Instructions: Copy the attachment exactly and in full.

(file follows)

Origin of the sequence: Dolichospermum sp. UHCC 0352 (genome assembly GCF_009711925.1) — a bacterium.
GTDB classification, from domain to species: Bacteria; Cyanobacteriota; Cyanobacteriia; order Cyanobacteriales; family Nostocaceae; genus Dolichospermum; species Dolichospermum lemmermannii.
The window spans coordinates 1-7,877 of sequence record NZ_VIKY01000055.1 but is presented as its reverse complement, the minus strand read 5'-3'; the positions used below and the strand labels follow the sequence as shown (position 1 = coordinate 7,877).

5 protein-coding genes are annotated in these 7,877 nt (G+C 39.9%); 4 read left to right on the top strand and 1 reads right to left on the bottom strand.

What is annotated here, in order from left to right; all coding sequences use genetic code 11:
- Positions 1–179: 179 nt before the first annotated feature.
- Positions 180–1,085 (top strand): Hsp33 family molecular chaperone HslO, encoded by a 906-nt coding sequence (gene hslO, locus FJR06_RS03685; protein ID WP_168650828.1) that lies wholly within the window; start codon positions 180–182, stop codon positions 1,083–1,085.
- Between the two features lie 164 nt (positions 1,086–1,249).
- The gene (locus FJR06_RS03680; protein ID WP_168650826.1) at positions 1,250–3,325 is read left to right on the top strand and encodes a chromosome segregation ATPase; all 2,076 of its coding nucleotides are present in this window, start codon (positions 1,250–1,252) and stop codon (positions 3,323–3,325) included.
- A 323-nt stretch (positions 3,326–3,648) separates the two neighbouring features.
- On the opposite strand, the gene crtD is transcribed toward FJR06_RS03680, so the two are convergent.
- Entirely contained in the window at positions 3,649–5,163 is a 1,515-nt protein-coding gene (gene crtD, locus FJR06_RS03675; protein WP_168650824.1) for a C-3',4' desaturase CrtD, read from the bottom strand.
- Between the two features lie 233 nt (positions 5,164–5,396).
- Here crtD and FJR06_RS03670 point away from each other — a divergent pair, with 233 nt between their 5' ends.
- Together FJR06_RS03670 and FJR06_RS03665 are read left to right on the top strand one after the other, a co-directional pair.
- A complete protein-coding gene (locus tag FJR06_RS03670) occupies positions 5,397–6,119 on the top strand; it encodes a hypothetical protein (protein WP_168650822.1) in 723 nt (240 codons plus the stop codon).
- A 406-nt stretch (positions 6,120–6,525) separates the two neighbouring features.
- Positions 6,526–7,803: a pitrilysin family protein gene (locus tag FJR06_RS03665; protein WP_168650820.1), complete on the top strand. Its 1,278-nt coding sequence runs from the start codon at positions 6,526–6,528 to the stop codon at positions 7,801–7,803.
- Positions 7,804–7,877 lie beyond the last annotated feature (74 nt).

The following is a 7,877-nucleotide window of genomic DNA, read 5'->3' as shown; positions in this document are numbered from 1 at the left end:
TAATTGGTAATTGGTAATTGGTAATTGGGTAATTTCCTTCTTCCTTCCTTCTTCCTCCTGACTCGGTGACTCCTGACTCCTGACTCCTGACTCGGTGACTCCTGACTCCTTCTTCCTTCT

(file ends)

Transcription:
Origin of the sequence: Dolichospermum sp. UHCC 0352 (genome assembly GCF_009711925.1) — a bacterium.
GTDB classification, from domain to species: Bacteria; Cyanobacteriota; Cyanobacteriia; order Cyanobacteriales; family Nostocaceae; genus Dolichospermum; species Dolichospermum lemmermannii.
The window spans coordinates 1-7,877 of sequence record NZ_VIKY01000055.1 but is presented as its reverse complement, the minus strand read 5'-3'; the positions used below and the strand labels follow the sequence as shown (position 1 = coordinate 7,877).

5 protein-coding genes are annotated in these 7,877 nt (G+C 39.9%); 4 read left to right on the top strand and 1 reads right to left on the bottom strand.

What is annotated here, in order from left to right; all coding sequences use genetic code 11:
- Positions 1–179: 179 nt before the first annotated feature.
- Positions 180–1,085 (top strand): Hsp33 family molecular chaperone HslO, encoded by a 906-nt coding sequence (gene hslO, locus FJR06_RS03685; protein ID WP_168650828.1) that lies wholly within the window; start codon positions 180–182, stop codon positions 1,083–1,085.
- Between the two features lie 164 nt (positions 1,086–1,249).
- The gene (locus FJR06_RS03680; protein ID WP_168650826.1) at positions 1,250–3,325 is read left to right on the top strand and encodes a chromosome segregation ATPase; all 2,076 of its coding nucleotides are present in this window, start codon (positions 1,250–1,252) and stop codon (positions 3,323–3,325) included.
- A 323-nt stretch (positions 3,326–3,648) separates the two neighbouring features.
- On the opposite strand, the gene crtD is transcribed toward FJR06_RS03680, so the two are convergent.
- Entirely contained in the window at positions 3,649–5,163 is a 1,515-nt protein-coding gene (gene crtD, locus FJR06_RS03675; protein WP_168650824.1) for a C-3',4' desaturase CrtD, read from the bottom strand.
- Between the two features lie 233 nt (positions 5,164–5,396).
- Here crtD and FJR06_RS03670 point away from each other — a divergent pair, with 233 nt between their 5' ends.
- Together FJR06_RS03670 and FJR06_RS03665 are read left to right on the top strand one after the other, a co-directional pair.
- A complete protein-coding gene (locus tag FJR06_RS03670) occupies positions 5,397–6,119 on the top strand; it encodes a hypothetical protein (protein WP_168650822.1) in 723 nt (240 codons plus the stop codon).
- A 406-nt stretch (positions 6,120–6,525) separates the two neighbouring features.
- Positions 6,526–7,803: a pitrilysin family protein gene (locus tag FJR06_RS03665; protein WP_168650820.1), complete on the top strand. Its 1,278-nt coding sequence runs from the start codon at positions 6,526–6,528 to the stop codon at positions 7,801–7,803.
- Positions 7,804–7,877 lie beyond the last annotated feature (74 nt).

The following is a 7,877-nucleotide window of genomic DNA, read 5'->3' as shown; positions in this document are numbered from 1 at the left end:
TAATTGGTAATTGGTAATTGGTAATTGGGTAATTTCCTTCTTCCTTCCTTCTTCCTCCTGACTCGGTGACTCCTGACTCCTGACTCCTGACTCGGTGACTCCTGACTCCTTCTTCCTTCT